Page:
Albums Revisited: Alice in Chains ‘Facelift’ Turns 25
On August 21st, 2015, Alice in Chains’ début album ‘Facelift‘ celebrates its 25th anniversary. Good god. Really? I feel old.
It’s interesting to look back on ‘Facelift’ and see just how important it was in the scheme of 90’s alternative music. Pre-dating Nirvana’s ‘Nevermind’, it helped establish Seattle’s 90’s Grunge movement beyond a local scene and into a worldwide phenomenon.
But Alice in Chains were always a weird fit for Grunge. While they shared the scene’s sonic signatures (low tunings, odd-time signatures), they actually began as a glam metal act (their early moniker spelled Alice N’Chains), and it was their mix of hard rock polish with rain-soaked gloom that made them so distinctive.
And with help from producer Dave Jerden (who also produced Jane’s Addiction’s ‘Ritual De Lo Habitual’, also celebrating its 25th anniversary this week), they crafted an album that cuts through a wide cross-section of alternative and metal music.
As a result ‘Facelift’ skirts the lines between Cure levels of dismal atmosphere, the anthemic crunch of The Cult and Black Sabbath sludge.
The kickoff track, ‘We Die Young’ (a holdover from a promo EP) easily informed how much the group had evolved from their hair band beginnings: guitarist Jerry Cantrell’s lumbering de-tuned riff sounded miles away from upbeat Sunset Strip sleaze rock. And vocalist Layne Staley’s serrated, haunted wail not only made glam metal falsetto singers look silly, but spawned countless imitators in the process.
But ‘Facelift’ had a slow road to success. It wasn’t until a year later, that they achieved their breakout hit with ‘Man In The Box.’ In addition to Cantrell’s iconic Talk-Box riff it showed off Staley and Cantrell’s dual part harmonies, a notable trait that separated them from their contemporaries.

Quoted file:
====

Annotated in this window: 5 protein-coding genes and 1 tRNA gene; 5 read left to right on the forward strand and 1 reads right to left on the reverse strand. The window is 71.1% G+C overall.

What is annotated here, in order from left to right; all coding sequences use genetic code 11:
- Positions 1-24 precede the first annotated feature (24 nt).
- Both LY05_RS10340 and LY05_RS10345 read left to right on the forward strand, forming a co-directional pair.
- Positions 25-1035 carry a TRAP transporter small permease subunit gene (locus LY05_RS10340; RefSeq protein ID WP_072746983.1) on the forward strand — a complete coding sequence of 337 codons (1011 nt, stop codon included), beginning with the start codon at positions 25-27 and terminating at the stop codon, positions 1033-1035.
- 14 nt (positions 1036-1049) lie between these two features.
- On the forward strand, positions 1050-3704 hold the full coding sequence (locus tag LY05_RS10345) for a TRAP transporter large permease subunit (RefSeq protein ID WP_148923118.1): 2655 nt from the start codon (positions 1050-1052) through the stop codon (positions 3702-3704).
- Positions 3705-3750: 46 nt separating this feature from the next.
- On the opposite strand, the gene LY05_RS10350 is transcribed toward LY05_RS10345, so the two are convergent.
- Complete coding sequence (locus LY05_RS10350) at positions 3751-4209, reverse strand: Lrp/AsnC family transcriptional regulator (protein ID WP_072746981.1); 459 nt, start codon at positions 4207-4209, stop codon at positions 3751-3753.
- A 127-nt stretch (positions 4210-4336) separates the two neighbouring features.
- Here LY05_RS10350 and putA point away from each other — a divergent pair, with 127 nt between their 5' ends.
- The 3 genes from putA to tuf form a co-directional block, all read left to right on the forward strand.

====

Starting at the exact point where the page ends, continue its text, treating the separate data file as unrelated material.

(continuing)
There is a sense of dread to that song that informs the entire album. Alice In Chains weren’t a party band with rough edges like Guns N’Roses, or fueled by political disillusionment like Metallica. For Alice, it was all about self-punishing introspection.
This is borne out in ‘Love, Hate Love’, one of the band’s finest songs. Cantrell’s eerie flanged guitar and Staley’s horror show vocals highlight lyrics that could be symbolic of a doomed relationship, or the tale of a murderer:
Lost inside my sick head
I live for you but I’m, I’m not alive
Take my hands before I kill
I still love you but I still burn, burn
It’s tempting when talking about ‘Facelift’ (and Alice in Chains in general) to focus on the creative nucleus of Staley and Cantrell. But their rhythm section is vitally important: bassist Mike Starr and Sean Kinney created seasick tempos that had a graceful swagger. Just check out the whip-crack swing from ‘It Ain’t Like That.’ The groove’s magnetic pull is inescapable.
This is even more impressive knowing that Kinney played most of ‘Facelift’ with a broken hand. It seemed everything about Alice evolved from some aspect of pain.
Indeed, there are no feel-good songs on ‘Facelift.’ Even the more up-tempo southern rock flavored ‘Sunshine’ (another track with amazing dual harmonies) is also laced with tragedy, written by Cantrell about his mother’s death.
‘Facelift’ starts off so strongly, that it’s a shame it gets tonally uneven towards the end. The RHCP funk-rock of ‘I Know Something About You’ seems out-of-place, while the more conventional blues rock and machismo lyrics of ‘Real Thing’ feels more like filler than an essential track.
This unevenness would of course be corrected on their 1992 sophomore effort ‘Dirt’, one of the darkest and unforgiving rock albums of all time. But ‘Facelift’ still stands up as an essential album of the 90’s.
Staley and Starr are gone, and Cantrell and Kinney soldier on with Alice in Chains 2.0. But their début album reminds us that before becoming world-famous rock stars crippled by addiction, they were just four kids from Seattle who wanted to rock. And on ‘Facelift’, that hunger and purity still remains intact.